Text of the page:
Convincing travel companies to take less commission is a tall order, especially coming out of the pandemic. But Niarra Travel believes that getting more money into the hands of local communities requires bold steps and immediate action. The severe downturn in tourism revenue and its impact on Africa’s wildlife and communities means that the time is now.
Tourism in Africa suffered mightily during the Covid era as border closures and travel restrictions resulted in billions of lost revenue and contributed to wiping out a large number of jobs in the industry. The downturn in tourism to the continent has also posed a major threat to wildlife since many poachers have felt free to go to locations where they don’t have to worry about being spotted by tourists.
So tour operator Niarra Travel is challenging the travel industry to do more to strengthen communities in Africa, hoping to set precedent and create a model for others.
The London-based company is taking substantially less than other tour operators in commissions — 10 percent in Niarra’s case — that often chip away at profits which can be directed toward conservation and sustainability efforts.
Niarra is instead using the money that would have gone toward additional commission fees to help hotels and lodges pay for sustainability initiatives in their communities. The company’s practices could push other tour operators to adopt similar models, although some rivals have expressed doubt that they could follow in its footsteps.
“If we don’t support and invest in these communities, we may not even have these areas that the industry depends on in a few years’ time,” said Byron Thomas, Niarra’s founder.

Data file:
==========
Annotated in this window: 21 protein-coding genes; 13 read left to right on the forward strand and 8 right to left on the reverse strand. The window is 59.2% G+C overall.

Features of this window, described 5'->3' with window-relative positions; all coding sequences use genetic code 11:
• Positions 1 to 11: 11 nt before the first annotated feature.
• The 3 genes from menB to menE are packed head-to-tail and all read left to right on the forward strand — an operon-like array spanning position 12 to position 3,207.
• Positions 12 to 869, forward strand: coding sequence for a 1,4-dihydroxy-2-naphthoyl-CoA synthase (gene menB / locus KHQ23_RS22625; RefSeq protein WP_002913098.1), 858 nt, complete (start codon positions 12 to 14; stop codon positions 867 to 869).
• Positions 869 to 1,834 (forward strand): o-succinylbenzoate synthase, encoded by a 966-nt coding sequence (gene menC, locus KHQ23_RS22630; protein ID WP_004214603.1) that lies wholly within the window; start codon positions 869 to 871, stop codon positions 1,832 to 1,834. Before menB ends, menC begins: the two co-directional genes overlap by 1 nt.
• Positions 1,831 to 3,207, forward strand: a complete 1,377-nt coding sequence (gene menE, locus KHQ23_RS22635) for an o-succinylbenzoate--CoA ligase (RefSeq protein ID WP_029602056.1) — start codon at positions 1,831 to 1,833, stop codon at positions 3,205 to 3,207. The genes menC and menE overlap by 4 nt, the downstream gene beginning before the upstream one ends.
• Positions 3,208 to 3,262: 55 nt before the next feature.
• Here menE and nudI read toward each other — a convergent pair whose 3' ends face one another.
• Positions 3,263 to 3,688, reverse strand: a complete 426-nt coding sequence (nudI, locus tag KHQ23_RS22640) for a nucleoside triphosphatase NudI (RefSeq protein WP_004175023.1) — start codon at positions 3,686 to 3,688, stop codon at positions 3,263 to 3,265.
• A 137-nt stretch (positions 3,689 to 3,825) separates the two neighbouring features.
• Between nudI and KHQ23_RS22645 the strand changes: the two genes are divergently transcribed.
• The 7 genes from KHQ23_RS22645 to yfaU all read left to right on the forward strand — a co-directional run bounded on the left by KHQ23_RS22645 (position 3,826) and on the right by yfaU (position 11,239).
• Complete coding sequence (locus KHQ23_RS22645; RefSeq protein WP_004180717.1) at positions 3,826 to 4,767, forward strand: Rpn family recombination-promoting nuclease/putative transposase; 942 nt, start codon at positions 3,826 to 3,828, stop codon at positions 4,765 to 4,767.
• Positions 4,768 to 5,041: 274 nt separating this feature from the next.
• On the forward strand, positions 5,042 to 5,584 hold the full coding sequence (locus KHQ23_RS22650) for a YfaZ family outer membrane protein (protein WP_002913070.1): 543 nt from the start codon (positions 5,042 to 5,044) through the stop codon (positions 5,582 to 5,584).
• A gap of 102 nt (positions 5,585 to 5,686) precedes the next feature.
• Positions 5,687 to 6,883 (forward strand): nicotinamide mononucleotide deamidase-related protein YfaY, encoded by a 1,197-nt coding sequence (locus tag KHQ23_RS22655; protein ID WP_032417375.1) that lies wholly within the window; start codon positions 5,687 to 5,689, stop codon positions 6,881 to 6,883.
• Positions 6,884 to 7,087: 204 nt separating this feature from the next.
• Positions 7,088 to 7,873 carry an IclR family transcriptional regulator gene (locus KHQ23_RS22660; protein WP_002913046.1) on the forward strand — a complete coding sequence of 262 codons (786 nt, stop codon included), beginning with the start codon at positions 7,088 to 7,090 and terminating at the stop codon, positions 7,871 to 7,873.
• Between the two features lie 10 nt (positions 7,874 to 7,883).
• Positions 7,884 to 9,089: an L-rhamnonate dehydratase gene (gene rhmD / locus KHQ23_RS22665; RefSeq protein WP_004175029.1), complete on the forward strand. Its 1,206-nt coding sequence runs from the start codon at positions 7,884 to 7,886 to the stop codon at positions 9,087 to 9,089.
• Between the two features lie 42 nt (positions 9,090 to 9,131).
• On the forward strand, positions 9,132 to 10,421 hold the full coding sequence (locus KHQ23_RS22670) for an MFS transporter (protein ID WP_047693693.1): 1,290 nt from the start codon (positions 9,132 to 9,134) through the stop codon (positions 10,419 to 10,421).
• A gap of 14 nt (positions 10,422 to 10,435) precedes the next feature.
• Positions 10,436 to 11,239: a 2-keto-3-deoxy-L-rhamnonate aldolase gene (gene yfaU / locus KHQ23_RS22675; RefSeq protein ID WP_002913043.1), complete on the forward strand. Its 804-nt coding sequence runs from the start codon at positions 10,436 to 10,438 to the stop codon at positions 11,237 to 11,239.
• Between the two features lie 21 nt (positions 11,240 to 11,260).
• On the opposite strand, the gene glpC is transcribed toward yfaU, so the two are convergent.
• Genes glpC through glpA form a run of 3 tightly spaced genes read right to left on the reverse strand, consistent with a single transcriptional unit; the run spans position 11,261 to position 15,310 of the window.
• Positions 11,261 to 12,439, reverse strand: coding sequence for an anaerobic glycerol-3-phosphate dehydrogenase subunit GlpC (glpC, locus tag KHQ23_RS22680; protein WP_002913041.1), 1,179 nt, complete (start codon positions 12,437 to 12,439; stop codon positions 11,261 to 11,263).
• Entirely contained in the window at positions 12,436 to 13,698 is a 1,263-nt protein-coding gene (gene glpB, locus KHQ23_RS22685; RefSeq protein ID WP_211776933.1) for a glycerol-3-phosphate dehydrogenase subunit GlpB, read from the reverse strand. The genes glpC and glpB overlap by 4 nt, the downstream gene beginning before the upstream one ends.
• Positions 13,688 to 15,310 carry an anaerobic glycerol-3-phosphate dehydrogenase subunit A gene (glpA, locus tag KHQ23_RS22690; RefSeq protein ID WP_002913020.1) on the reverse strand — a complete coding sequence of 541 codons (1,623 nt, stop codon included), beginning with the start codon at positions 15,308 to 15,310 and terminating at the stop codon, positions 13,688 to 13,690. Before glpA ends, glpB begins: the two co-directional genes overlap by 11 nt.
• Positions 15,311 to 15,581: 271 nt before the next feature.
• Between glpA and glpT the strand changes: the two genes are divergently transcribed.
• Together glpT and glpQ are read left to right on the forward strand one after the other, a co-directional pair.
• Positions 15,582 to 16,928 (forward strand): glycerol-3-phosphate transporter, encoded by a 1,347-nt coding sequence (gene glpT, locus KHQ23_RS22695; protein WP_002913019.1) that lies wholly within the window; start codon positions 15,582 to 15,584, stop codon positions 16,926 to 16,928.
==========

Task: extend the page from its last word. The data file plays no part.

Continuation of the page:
“Challenging a business to take less commission is not the easiest pill to swallow. However, the reasons behind it is something that most people in the industry can see and understand.”
How to Get More Money to Communities
Many travelers going to Africa — especially on safari trips — use travel agents to help simplify planning their excursions, and safari companies typically pay for the agents’ services through commissions as without the agents, tour operators generally have a more difficult time generating leads through marketing. An agent’s referral, in some cases, can represent as much as 40 percent of the trip cost, leaving the remainder for companies to cover expenses such as labor, operations and upkeep.
“When you look at commissions globally, Africa is by far the most lucrative in how it is set up. (It) can attract elements that are simply there for profit,” Thomas said.
But what steps can companies take to ensure that large amounts of tourism dollars — the United Nations Environmental Program has reported that just $5 out of every $100 spent in a developing country stayed in that destination — are not leaking out to intermediaries?
Thomas recommends that the booking channel be shortened, adding that even after a travel agent contacts an international tour operator, the process for booking trips to Africa can include several more steps — such as having to reach out to international wholesalers, destination management companies and accommodation providers.